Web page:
OP-ED: Too Big to Jail – Supreme Court’s Sad New Precedent for Criminal Breach of Fiduciary Duties

Big men rule Africa – and mostly to the detriment of average citizens. The judicial system, which ought to bring some solace to the common man, never ceases to disappoint. As these big men ruin the countries they are entrusted with, they are simultaneously blaming colonialism, neo-colonialism, multilateralism, globalism, the World Trade Organization, the World Bank, the IMF, the E.U., Russia, China, and the list goes on.

They blame all but themselves for the near-perpetual state of destitution of their citizens. Sometimes, one wonders if good governance and ordinary common sense is alien to African leaders.

This scenario of Africa’s big men destroying their own countries was again on display in the West African state of Liberia. Independent since 1847, Liberia is, without doubt, the poorest country in the region, judging by GDP per capita. Liberia is just one typical African country where big men rule is so entrenched, that the executive, the legislature, and the judiciary, all seem to be working in concert with an unwritten code: never hold a big man accountable.

This brings me to the crux of this article – the affirmation of the conviction of Lofa’s Senator-elect Brownie J. Samukai, Jr. He served for 12 years as defense minister under the regime of former president Ellen Johnson Sirleaf. For all these 12 years, Samukai was probably the third-most powerful man in Sirleaf’s government, ranking just behind the president herself and her son, Robert Sirleaf.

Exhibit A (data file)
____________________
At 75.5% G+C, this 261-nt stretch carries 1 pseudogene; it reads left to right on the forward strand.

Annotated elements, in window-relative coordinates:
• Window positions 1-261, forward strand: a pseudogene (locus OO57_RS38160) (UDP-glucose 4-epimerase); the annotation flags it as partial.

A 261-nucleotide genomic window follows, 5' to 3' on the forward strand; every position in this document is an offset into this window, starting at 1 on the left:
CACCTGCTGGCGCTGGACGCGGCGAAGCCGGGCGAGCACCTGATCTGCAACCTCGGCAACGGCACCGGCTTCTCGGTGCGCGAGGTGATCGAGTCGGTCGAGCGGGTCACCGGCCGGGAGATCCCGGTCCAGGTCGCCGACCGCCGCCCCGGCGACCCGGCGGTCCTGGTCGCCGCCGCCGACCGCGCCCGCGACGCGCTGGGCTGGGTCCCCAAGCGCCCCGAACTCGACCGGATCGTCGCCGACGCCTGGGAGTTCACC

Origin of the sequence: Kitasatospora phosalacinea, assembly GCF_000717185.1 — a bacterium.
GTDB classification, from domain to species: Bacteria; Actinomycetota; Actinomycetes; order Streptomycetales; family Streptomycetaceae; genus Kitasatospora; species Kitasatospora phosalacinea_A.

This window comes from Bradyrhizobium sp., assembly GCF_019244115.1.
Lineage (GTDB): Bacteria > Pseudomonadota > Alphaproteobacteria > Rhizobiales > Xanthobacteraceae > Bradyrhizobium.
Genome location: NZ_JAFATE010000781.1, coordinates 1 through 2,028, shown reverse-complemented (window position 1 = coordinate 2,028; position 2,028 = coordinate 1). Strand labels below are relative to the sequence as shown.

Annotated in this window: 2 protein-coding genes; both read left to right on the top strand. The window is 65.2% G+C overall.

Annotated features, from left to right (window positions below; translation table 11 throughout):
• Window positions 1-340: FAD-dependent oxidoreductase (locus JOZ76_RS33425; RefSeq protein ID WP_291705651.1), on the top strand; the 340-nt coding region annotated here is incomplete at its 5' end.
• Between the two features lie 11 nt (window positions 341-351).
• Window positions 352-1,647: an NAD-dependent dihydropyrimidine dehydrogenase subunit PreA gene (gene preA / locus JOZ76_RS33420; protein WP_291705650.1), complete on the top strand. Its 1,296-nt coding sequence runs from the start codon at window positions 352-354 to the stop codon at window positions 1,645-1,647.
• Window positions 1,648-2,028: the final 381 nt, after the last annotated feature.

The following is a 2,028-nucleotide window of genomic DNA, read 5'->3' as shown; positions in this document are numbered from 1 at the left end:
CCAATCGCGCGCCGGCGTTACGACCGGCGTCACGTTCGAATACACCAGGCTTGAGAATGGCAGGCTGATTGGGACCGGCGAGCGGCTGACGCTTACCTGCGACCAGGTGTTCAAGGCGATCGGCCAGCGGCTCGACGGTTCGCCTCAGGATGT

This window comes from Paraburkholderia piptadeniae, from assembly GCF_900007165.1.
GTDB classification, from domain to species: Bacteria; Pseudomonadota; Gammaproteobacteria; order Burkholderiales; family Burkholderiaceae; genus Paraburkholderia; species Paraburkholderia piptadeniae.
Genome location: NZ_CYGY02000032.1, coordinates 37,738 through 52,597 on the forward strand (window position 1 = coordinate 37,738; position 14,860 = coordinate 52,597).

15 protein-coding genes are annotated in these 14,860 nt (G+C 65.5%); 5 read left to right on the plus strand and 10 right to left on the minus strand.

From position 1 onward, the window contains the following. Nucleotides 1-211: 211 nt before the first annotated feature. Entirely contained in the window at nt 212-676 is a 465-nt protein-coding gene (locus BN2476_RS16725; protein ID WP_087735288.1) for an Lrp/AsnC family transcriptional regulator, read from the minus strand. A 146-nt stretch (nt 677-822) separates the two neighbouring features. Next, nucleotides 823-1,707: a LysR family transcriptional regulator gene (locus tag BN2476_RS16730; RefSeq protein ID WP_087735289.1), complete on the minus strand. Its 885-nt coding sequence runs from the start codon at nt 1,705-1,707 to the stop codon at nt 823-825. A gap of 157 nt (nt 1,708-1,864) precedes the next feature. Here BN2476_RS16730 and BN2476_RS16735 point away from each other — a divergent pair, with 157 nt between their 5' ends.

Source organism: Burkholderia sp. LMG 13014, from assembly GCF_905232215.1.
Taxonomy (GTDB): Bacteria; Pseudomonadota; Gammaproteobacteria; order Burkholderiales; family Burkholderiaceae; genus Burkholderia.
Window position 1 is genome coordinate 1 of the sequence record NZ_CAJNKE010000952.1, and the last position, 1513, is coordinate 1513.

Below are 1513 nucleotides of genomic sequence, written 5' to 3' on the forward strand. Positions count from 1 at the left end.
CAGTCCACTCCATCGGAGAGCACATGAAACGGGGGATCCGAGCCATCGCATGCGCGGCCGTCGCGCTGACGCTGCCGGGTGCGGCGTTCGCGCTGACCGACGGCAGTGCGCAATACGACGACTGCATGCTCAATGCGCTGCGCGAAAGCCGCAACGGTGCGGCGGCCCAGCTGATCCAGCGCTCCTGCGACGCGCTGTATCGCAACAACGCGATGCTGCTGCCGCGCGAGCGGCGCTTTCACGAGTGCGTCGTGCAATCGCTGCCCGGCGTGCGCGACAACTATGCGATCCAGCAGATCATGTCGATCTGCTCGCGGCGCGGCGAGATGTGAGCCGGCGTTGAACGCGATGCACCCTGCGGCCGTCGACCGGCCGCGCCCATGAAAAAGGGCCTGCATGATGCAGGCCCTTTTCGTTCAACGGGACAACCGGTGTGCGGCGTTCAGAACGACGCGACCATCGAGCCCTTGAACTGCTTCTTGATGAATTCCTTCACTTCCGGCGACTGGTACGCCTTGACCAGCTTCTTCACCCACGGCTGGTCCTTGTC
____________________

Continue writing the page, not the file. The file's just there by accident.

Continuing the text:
Samukai ran Liberia’s Ministry of National Defense as his personal fiefdom, with no accountability whatsoever – never to the constitution nor to the statutory laws of Liberia. Anybody who was anywhere around during the Sirleaf administration knows that Samukai operated the ministry in a sphere somewhere above the laws of Liberia. This comes as no surprise – that’s where the big men of Africa generally operate.

So, like a typical African big man, the standard 10-70 percent cuts in procurement contracts were not enough for Samukai. He had to add the pension benefits of the thousands of our men and women-in-arms (i.e., soldiers of the Armed Forces of Liberia). That’s the standard “eat all” mentality of the big men in Africa.

As defense minister, Samukai and his co-conspirators set up a pension fund for thousands of our servicemen and women and exacted mandatory deductions from their salaries. Now, under generally accepted accounting standards, such an account would qualify as a special fund – subject to special written procedures and policies. But Samukai didn’t need any written policy or procedure to operate this special pension fund; his mere orders were the law and the policy.